Toward this end, what is now urgently wanted is an | the unfolding of the stigmatic branches. Since, however, extensive collection of the data of cloud-phenomena in all | Malva sylvestris and rotundifolia grow for the most part countries, particularly of those clouds interesting in them- in the same locality, and flower during several months selves or from their known relations to weather changes. at the same time, insects flying about and seeking for We have more than enough of unmistakeably pure typical honey are much more likely to find out and visit the highly forms scattered through the pages of weather-literature, conspicuous flowers of M. sylvestris than the far less conbut such do not greatly assist us, in describing and clas spicuous ones of M. rotundifolia; the former, when fully sifying many of the forms of clouds which occur. Hence opened, presenting bright rose-coloured bells of from 40 what is required is faithfully accurate delineations of these to 50 mm. diameter, the latter, on the contrary, light roseforins in their different aspects, and systematic inquiries coloured bells of only from 20 to 25 mm. set on foot into the relations of the forms of clouds to the Direct observation, indeed, fully confirms this supposimode of their formation, to the states of the aqueous tion, the flowers of M. sylvestris being always found in vapour which compose them, and to the varying elas- sunny weather visited by a variety of insects, whereas ticity, temperature, and electricity of the atmosphere. those of M. rotundifolia, especially when growing inter
In connection with this part of the subject, Prof. Poey mixed with M. sylvestris, are commonly overlooked by investigated in 1862-64, by means of the thermo-electric them all. Thus, during the sixlast summers, I have observed pile, the temperature of different parts of the sky under on the flowers of M. sylvestris and collected more than different conditions, and of the clouds which passed across 50 species of insects, many of them very frequently (2 it. Among other highly interesting results, he has shown | Lepidoptera, 3 Diptera, 5 Coleoptera, 40 Apidæ, some that the cumulus, properly so called, and the cumulo- Ichneumonida); while in the same space of time I found stratus of summer are the clouds of highest temperature ; on the flowers of M. rotundifolia but 5 species (4 Apidæ, then follows the fracto-cumulus, except when it comes i Hemipter), and those only in single or a few cases. after the rain which accompanies a thunderstorm, in It is evident from these facts, that wherever our two which case it is of a whitish colour, very rapid in its mo- species of Malva grow together in the same locality, M. tion, much torn at the edges, and partakes of the low rotundifolia would be rapidly extinguished, unless it were temperature prevailing on such occasions. The cirro enabled to produce seed by self-fertilisation; M. sylvestris, cumulus is colder than the cumulus and the cirrus the on the other hand, is so commonly visited and cross-ferticoldest of all the clouds. These are very suggestive re lised by insects that self-fertilisation, if it were possible, sults. We are convinced that the key to the position in would never be effected, or only exceptionally. Accordmeteorology is a better knowledge of the vapour of the ingly natural selection must have preserved and accumuatmosphere in its various states and changes; and the lated those slight individual variations of M. rotundifolia, science will not make the advances it is destined to make which afford facility for self-fertilisation, whereas in M. till meteorologists generally recognise the necessity of sylvestris the possibility of self-fertilisation being quite equipping their first-class observatories with the requisite useless, might be lost, and, indeed, has been, completely appliances for carrying on those physical researches which or nearly lost. Thus in the flowers of M, sylvestris, when are intimately allied to meteorology.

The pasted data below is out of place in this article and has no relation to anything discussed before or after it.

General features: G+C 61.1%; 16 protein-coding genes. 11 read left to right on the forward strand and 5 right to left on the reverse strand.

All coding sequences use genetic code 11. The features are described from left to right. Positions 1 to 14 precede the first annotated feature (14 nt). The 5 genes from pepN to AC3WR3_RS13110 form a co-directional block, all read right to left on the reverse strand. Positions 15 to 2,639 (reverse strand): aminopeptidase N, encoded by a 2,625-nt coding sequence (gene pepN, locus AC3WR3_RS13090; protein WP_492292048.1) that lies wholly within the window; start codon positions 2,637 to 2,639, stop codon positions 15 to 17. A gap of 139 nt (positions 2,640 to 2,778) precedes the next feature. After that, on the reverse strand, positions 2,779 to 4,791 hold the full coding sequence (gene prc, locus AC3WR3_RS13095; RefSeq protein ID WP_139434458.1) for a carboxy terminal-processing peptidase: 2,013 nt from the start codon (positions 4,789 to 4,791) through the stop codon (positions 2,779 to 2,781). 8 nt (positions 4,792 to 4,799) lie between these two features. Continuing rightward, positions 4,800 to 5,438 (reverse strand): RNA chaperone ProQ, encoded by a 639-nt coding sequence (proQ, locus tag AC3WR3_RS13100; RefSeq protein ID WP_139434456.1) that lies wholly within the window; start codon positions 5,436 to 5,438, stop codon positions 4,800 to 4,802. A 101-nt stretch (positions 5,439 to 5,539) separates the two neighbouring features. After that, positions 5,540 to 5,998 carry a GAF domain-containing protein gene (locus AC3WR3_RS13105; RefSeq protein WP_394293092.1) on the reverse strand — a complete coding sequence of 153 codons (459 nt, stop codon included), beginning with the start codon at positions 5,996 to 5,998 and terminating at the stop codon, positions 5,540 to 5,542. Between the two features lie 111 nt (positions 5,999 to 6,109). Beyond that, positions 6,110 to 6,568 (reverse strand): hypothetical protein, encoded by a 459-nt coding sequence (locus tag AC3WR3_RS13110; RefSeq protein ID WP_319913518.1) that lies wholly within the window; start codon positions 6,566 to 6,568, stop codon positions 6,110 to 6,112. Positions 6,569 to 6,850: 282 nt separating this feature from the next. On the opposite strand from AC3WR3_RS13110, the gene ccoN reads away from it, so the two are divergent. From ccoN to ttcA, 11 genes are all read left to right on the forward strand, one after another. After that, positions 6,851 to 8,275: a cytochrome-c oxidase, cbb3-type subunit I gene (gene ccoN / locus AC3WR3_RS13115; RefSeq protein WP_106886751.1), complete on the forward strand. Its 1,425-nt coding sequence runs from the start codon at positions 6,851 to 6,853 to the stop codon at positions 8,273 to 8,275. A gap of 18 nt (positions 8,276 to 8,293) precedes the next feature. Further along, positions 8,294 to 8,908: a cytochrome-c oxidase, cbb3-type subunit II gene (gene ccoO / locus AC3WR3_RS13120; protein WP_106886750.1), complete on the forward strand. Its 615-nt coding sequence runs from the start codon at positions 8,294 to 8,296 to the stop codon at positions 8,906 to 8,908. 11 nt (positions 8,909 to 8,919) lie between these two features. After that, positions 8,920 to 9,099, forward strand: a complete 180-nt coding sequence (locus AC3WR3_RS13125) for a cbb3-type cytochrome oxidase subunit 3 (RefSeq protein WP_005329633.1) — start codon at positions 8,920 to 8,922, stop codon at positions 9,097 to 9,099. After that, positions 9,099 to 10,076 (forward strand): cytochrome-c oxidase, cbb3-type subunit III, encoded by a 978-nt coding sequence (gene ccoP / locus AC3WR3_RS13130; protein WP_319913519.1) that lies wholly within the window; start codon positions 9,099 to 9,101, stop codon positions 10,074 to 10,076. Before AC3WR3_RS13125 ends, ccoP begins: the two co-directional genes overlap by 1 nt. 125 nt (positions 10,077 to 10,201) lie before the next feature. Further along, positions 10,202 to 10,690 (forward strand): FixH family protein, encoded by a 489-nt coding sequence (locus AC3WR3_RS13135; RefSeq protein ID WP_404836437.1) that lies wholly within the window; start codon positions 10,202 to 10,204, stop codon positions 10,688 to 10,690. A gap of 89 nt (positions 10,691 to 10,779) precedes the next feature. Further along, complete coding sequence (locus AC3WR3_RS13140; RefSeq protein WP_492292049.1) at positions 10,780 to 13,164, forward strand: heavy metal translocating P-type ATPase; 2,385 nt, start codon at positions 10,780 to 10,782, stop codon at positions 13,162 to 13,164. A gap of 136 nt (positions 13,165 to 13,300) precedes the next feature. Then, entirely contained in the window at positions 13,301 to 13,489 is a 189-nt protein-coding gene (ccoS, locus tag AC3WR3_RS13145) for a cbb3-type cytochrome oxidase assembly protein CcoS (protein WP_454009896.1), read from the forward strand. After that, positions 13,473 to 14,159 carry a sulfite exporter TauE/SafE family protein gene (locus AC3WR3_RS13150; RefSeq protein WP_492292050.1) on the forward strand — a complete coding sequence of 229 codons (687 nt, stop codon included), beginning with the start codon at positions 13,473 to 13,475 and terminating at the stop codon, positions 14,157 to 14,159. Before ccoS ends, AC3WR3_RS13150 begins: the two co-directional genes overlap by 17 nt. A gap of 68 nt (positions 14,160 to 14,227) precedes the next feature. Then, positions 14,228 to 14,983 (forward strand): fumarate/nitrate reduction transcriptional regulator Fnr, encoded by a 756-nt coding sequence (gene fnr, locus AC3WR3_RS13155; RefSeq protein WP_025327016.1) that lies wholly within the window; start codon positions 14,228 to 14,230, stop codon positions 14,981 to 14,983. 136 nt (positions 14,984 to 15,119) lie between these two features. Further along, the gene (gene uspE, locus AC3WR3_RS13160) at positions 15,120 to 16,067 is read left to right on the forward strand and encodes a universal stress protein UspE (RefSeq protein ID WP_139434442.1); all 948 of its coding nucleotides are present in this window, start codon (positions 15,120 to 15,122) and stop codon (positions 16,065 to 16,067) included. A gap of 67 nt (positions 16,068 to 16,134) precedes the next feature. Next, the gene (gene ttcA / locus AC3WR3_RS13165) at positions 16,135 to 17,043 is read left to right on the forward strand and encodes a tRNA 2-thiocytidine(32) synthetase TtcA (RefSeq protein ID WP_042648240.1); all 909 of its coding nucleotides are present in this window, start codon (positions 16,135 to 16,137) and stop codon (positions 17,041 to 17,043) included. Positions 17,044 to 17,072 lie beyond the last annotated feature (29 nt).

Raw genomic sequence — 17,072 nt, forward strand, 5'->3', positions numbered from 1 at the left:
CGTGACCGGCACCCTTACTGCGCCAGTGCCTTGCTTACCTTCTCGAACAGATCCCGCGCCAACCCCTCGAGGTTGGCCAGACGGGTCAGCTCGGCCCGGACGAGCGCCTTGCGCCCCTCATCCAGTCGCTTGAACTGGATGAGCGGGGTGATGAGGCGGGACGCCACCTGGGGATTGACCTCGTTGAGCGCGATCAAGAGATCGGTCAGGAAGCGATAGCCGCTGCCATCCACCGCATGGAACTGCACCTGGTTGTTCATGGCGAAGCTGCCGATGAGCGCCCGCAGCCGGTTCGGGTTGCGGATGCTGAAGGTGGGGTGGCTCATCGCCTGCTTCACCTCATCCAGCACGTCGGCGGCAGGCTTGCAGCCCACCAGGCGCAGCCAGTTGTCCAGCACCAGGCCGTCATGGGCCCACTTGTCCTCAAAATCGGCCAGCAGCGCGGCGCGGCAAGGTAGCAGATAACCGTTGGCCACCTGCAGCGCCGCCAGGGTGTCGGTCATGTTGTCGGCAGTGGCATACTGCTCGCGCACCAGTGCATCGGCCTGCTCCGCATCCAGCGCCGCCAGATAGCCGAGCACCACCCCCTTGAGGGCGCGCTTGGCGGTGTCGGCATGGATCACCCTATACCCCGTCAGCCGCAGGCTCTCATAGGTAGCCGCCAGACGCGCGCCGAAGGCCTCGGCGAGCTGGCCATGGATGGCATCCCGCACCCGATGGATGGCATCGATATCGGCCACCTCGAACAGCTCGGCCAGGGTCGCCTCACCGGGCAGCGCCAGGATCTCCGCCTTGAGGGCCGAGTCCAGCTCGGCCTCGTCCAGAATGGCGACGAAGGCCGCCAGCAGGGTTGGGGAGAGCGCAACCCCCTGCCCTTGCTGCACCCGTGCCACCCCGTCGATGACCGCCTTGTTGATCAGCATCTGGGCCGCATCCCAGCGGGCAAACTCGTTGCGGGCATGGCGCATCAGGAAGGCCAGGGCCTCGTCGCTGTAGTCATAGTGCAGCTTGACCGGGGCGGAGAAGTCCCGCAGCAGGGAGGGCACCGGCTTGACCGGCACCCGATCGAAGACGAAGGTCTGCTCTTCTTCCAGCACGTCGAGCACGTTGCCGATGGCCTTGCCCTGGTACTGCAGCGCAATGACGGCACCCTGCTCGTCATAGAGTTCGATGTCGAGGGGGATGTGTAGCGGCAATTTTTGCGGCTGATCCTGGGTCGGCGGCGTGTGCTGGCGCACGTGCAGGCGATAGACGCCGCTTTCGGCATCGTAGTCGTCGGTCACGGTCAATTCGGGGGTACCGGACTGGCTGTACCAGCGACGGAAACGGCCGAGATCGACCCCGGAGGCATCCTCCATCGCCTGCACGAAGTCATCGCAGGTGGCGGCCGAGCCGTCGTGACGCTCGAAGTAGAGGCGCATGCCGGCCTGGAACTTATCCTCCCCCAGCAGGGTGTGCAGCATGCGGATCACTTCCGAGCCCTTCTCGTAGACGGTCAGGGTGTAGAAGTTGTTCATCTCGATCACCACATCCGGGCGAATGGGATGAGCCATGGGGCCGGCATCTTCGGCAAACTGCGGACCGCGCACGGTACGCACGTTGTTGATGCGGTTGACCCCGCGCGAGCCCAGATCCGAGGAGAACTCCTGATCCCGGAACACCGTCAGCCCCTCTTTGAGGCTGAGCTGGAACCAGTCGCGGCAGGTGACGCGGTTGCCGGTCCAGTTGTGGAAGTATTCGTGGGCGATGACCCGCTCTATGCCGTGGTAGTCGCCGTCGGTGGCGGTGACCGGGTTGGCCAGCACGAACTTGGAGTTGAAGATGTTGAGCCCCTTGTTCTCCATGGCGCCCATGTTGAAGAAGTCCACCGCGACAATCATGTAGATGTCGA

precluded from the visits of insects by covering them with
a net, the anthers remain filled with pollen-grains, and its body which, whilst it is sucking the honey, are pressed never, or only exceptionally, come spontaneously into con- | against the anthers. Now, the place occupied in one of tact with the stigmatic branches, the free ends of their the two kinds of flowers by the anthers, is occupied in the filaments at a later period bending downwards, and the other kind by the stigmas, the same parts of the body of branches of the styles remaining considerably above them the insect which in the long-styled form were pressed (Fig. 24). Conversely in the flowers of M. rotundifolia, against the anthers, come into contact in the short-styled when the visits of insects are prevented, the anthers, with the stigmas, and conversely. Thus it is inevitable filled with pollen-grains, remain in so high a position, that insects effect chiefly what is called legitimate ferand the stigmatic branches bend so far downwards as to tilisation, i.e. transmission of the pollen of the long-styled come abundantly into contact with the pollen-grains, self flowers to the stigmas of the short-styled, and of the pollen fertilisation being thus inevitable (Fig. 26).
of the short-styled to the stigmas of the long-styled form.